Romans 15 v 1-13

'We who are strong ought to bear with the failings of the weak and not please ourselves. Each of us should please our neighbours for their good, to build them up.' (Romans 15 v 1-2)

Building on the point we looked at last week, here Paul goes further with his encouragement for the 'strong' (those who have a greater depth of spiritual understanding) in their relationships with the 'weak'. Not only should the strong accept those whose faith is weak (Roman 14:1), they should bear with them for the good of the weak, foregoing what they are entitled to. Authentic Christians, far from asserting their rights, will gladly restrain themselves if it helps build up those among them who are weaker in their faith (see also 1 Cor 8). The ultimate aim of the strong is to be more like Jesus, who despite having the greatest possible right to assert his own desires voluntarily relinquished them all out of love for the people God had chosen. When we are tempted to look down on those we regard as 'weak', we should remember that 'knowledge puffs up, while love builds up' (1 Cor 8:1).


Romans 14 v 1-12

'Accept the one whose faith is weak, without quarrelling over disputable matters.' (Romans 14 v 1)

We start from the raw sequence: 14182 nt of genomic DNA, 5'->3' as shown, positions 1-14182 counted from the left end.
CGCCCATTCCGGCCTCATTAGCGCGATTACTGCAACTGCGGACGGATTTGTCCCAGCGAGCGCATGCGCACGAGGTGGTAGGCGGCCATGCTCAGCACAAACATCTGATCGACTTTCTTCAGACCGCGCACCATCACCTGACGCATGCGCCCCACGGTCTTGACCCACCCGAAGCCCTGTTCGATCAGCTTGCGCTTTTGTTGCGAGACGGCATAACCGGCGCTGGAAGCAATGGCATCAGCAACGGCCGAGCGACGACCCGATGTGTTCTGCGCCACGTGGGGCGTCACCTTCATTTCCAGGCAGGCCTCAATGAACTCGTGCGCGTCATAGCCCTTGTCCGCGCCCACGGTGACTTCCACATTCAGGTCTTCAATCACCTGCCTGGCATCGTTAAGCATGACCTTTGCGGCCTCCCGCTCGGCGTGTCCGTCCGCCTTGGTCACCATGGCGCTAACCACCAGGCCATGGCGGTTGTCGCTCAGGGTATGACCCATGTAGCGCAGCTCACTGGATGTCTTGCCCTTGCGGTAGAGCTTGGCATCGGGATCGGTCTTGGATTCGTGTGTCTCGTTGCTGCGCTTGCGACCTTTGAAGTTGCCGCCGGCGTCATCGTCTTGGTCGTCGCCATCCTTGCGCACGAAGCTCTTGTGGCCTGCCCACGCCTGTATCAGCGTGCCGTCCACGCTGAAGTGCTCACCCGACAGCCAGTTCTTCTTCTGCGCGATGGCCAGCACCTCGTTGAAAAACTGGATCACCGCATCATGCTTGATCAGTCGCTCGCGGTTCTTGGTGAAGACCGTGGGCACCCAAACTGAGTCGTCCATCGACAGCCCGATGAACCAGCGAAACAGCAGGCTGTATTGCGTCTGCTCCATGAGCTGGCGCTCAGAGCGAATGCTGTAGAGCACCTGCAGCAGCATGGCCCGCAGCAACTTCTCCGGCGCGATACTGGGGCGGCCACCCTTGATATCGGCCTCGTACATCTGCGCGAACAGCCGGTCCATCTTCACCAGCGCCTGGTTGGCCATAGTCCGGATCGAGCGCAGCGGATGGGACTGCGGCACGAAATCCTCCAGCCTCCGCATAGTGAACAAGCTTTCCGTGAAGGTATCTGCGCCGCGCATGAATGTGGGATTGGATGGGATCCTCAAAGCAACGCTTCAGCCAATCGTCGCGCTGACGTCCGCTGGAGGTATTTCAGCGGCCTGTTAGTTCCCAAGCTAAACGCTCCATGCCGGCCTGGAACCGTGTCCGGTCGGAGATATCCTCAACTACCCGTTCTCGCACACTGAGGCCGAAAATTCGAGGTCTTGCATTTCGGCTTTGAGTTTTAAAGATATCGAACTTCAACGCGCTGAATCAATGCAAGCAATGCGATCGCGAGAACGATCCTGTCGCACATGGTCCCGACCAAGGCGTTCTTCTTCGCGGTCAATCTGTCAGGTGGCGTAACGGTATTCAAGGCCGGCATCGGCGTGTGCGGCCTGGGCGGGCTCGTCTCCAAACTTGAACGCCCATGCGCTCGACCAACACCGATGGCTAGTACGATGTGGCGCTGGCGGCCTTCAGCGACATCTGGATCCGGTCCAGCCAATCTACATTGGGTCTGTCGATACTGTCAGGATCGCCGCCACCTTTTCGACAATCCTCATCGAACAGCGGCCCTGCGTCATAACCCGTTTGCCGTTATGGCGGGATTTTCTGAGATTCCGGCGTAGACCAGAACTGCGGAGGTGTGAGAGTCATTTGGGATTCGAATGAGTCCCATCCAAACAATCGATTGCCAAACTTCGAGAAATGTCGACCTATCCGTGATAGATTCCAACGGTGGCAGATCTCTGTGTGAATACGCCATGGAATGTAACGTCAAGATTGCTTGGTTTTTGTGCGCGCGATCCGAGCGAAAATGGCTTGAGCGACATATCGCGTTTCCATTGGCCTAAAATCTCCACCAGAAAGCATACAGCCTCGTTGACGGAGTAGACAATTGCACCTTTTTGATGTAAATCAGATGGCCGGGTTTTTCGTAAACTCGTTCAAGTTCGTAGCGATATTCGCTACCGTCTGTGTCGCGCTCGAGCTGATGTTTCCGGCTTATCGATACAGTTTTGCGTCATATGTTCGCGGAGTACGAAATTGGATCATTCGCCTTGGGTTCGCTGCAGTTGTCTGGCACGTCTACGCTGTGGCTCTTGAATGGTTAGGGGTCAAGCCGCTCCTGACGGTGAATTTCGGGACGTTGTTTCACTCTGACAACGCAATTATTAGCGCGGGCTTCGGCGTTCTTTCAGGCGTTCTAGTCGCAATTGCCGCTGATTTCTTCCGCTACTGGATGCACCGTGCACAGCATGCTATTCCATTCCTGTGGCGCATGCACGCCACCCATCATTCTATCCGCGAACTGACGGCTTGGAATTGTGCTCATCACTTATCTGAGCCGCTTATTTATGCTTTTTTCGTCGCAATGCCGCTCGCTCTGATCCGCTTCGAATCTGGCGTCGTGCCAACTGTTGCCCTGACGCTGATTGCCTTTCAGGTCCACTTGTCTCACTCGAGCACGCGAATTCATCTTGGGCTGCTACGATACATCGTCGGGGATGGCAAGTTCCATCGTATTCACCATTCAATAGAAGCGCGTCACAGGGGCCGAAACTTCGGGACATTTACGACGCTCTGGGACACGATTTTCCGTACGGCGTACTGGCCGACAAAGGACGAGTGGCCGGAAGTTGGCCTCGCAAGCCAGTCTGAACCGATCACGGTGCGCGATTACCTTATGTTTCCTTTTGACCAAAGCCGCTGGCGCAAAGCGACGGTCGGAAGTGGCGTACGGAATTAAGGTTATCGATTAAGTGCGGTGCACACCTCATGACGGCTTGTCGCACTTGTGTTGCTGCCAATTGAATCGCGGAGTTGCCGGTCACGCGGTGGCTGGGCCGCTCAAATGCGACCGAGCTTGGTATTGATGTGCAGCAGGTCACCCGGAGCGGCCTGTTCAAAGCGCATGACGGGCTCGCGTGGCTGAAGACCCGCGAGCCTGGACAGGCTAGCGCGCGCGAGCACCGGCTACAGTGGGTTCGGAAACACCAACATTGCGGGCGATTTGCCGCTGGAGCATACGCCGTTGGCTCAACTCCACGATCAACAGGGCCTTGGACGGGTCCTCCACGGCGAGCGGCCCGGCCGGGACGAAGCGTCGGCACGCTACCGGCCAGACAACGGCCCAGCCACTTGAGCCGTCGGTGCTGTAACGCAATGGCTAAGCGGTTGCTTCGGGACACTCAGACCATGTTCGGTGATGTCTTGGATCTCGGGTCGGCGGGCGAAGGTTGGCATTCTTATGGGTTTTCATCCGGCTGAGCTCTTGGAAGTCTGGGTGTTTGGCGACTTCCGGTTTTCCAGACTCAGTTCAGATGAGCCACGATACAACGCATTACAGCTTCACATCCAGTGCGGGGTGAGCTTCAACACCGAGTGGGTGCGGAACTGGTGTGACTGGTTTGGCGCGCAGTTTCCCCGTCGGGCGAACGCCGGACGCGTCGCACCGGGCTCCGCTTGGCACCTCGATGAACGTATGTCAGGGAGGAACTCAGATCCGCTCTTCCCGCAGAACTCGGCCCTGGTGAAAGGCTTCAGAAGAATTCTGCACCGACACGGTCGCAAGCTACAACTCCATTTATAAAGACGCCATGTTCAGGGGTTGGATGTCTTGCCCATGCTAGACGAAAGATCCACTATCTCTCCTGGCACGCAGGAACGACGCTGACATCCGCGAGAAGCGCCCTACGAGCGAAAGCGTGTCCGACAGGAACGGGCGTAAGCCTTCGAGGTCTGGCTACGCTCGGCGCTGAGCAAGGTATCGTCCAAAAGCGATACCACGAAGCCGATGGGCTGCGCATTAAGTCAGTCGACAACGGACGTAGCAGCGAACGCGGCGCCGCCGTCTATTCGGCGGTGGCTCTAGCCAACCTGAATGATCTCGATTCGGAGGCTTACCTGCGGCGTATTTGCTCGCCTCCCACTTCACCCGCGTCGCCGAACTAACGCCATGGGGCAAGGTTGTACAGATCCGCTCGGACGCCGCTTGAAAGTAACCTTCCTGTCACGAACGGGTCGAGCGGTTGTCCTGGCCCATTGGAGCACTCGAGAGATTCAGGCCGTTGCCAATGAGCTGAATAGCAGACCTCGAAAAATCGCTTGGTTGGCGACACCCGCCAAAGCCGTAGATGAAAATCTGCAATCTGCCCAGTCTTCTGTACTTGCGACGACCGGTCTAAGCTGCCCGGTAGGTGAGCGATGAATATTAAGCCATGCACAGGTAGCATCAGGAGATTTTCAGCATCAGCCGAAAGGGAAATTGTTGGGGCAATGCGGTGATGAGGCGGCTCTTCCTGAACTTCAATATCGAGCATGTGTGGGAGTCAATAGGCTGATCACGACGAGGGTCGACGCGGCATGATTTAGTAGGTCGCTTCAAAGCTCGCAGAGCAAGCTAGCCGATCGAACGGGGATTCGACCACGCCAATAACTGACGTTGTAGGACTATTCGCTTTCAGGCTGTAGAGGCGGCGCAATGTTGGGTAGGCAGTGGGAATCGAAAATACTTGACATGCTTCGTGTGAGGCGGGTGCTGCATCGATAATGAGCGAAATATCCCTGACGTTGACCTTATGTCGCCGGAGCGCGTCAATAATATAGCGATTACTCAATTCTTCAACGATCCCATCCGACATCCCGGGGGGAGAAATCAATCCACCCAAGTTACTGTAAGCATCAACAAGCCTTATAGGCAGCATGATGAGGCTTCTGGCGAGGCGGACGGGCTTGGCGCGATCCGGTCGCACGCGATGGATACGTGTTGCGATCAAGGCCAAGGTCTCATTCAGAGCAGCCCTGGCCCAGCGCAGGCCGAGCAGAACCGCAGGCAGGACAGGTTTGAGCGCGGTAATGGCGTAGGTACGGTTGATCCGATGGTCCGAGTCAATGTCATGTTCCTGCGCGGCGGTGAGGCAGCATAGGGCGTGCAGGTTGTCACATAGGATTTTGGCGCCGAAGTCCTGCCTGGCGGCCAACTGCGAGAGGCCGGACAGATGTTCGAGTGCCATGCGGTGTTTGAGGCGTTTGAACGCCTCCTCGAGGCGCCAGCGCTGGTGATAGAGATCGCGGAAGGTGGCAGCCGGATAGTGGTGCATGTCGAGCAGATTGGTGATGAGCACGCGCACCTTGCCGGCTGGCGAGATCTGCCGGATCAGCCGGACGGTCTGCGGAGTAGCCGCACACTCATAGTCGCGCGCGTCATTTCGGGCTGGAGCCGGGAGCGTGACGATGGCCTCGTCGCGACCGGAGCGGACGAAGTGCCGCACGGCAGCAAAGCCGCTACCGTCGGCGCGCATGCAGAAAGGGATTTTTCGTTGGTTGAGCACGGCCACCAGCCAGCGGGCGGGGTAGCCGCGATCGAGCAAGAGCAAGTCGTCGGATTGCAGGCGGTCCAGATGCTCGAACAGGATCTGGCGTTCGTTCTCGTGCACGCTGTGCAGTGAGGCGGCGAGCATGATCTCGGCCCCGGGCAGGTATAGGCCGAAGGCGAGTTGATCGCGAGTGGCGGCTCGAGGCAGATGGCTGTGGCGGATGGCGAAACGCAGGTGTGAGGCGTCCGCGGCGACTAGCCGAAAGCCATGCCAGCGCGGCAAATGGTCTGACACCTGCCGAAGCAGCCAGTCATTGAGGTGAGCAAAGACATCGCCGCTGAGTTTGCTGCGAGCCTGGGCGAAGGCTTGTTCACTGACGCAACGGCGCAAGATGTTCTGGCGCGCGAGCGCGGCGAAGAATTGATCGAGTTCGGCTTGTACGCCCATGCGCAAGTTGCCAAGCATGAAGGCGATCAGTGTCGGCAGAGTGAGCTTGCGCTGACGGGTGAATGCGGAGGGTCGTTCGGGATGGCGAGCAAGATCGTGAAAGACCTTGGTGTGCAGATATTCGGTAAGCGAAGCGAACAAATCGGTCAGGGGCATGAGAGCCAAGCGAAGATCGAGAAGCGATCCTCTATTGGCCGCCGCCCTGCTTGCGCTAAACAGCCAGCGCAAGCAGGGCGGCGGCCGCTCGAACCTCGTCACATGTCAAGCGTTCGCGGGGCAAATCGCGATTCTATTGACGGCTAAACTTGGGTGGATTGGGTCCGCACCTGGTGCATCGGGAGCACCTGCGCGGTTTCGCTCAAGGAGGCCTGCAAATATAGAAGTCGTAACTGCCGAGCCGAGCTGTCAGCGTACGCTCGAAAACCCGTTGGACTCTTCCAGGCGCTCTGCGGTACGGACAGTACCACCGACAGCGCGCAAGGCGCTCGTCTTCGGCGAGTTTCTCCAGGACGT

Throughout the ages, Christians have had different stances on a variety of issues. For the early church, the issue of eating meat sacrificed to idols was a cause of division. More recently, differing opinions have been expressed over the issue of whether Sunday should be kept special, being observed as a day set apart from the other days of the week. In these verses, Paul emphasises the importance of acceptance within the body of Christ, and that quarrelling over disputable matters is a bad idea, as it damages the unity to which we are called. But it is vital we note his use of the word 'disputable'. There are some basic, doctrinal truths which are not a matter of dispute for followers of Jesus: the identity of Jesus, the physical reality of the crucifixion and the resurrection, and the truth that it is only through Jesus’ atoning work that anyone can be saved. Where disputes arise over matters about which the Bible is crystal clear, we would do well to hold fast to what it says and not compromise the faith we have been entrusted with.